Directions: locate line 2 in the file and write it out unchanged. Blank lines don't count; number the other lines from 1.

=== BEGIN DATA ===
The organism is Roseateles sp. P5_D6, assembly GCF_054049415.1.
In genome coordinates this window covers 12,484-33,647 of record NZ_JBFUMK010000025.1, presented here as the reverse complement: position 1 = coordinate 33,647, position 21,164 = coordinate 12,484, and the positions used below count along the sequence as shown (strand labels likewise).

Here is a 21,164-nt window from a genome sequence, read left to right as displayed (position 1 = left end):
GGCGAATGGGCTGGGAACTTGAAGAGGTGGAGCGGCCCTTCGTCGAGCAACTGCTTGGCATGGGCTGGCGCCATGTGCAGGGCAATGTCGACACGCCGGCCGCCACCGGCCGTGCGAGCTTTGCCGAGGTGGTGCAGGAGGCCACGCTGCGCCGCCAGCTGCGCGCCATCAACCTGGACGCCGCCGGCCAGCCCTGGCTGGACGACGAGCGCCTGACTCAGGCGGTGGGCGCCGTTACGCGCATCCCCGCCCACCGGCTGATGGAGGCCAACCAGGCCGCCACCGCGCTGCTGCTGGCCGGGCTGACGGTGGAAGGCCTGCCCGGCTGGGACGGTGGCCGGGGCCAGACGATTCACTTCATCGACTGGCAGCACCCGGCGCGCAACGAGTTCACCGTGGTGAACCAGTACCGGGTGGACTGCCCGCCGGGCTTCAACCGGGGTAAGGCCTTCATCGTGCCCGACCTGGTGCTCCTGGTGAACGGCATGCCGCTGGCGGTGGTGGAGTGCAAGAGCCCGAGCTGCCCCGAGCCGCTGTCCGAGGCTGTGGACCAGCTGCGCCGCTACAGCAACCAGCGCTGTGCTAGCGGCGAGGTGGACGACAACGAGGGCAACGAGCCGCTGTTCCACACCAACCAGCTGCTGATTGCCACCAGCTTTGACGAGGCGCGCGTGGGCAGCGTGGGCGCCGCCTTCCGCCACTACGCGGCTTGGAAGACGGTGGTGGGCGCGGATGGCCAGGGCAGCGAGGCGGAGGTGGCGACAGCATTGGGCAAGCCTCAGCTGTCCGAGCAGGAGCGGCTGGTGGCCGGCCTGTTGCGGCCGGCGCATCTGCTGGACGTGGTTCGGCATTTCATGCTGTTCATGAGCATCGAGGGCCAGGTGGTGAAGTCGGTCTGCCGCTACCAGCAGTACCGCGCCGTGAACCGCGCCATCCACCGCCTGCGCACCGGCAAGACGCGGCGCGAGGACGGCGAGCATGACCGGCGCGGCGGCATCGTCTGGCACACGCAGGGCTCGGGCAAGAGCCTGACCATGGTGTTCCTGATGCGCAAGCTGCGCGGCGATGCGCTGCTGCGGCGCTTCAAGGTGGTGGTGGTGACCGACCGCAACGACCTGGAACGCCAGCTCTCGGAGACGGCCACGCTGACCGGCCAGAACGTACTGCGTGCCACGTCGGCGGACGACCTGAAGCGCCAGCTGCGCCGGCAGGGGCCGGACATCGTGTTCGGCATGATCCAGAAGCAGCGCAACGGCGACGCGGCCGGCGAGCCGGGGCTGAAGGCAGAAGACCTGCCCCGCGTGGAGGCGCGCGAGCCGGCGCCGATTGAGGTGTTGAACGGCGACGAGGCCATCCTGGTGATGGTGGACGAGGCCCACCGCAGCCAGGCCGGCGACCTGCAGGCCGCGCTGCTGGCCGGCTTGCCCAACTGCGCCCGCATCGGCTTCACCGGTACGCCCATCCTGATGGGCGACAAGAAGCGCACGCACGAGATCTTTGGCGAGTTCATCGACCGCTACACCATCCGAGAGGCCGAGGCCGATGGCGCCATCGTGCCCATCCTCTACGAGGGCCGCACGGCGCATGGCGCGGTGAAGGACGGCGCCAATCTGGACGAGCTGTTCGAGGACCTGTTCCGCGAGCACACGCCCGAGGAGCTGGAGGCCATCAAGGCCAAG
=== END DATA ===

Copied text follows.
In genome coordinates this window covers 12,484-33,647 of record NZ_JBFUMK010000025.1, presented here as the reverse complement: position 1 = coordinate 33,647, position 21,164 = coordinate 12,484, and the positions used below count along the sequence as shown (strand labels likewise).